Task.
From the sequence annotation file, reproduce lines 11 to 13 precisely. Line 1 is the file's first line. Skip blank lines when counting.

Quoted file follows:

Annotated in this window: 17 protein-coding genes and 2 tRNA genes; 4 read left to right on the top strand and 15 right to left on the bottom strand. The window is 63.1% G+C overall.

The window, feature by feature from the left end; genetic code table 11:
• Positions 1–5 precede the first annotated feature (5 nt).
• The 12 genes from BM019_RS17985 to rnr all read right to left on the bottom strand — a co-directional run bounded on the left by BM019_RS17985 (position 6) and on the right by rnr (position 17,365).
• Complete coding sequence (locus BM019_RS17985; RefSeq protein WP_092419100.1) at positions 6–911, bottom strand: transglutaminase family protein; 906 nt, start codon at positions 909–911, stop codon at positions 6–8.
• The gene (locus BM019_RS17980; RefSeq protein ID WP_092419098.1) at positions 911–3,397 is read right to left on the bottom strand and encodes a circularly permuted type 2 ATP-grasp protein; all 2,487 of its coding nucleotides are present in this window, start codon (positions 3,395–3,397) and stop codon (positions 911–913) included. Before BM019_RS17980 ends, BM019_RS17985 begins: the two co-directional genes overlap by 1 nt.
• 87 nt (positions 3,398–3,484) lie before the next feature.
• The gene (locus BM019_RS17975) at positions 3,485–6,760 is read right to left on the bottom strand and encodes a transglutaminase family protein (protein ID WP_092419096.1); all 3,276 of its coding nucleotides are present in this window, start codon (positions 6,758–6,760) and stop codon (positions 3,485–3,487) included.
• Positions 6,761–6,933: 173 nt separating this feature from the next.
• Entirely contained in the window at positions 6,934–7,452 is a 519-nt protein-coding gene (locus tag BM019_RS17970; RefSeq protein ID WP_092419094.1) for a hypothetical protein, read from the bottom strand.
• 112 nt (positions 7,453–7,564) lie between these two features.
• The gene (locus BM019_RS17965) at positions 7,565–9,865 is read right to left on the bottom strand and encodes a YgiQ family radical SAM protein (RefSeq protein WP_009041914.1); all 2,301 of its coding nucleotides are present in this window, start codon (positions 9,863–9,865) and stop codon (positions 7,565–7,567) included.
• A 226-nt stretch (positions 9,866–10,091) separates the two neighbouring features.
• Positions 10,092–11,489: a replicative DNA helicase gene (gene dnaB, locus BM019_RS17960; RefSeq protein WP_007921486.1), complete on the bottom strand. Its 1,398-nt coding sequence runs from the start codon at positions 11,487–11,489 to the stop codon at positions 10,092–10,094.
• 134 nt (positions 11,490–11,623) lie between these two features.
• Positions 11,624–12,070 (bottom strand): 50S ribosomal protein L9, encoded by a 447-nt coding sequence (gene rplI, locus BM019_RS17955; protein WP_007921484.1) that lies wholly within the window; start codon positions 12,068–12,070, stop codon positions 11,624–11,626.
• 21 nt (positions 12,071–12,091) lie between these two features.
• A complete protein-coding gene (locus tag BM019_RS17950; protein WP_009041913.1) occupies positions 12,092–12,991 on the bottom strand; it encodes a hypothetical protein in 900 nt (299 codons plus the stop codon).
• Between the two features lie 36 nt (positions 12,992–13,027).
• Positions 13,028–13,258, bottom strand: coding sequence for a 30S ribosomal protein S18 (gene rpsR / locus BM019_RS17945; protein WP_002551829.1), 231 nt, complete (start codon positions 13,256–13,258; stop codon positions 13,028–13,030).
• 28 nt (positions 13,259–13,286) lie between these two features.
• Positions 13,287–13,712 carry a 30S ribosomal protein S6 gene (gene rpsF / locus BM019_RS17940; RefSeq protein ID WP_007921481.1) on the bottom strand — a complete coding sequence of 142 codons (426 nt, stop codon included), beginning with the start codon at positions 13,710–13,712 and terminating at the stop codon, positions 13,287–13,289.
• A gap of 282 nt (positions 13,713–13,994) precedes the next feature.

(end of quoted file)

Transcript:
• 112 nt (positions 7,453–7,564) lie between these two features.
• The gene (locus BM019_RS17965) at positions 7,565–9,865 is read right to left on the bottom strand and encodes a YgiQ family radical SAM protein (RefSeq protein WP_009041914.1); all 2,301 of its coding nucleotides are present in this window, start codon (positions 9,863–9,865) and stop codon (positions 7,565–7,567) included.
• A 226-nt stretch (positions 9,866–10,091) separates the two neighbouring features.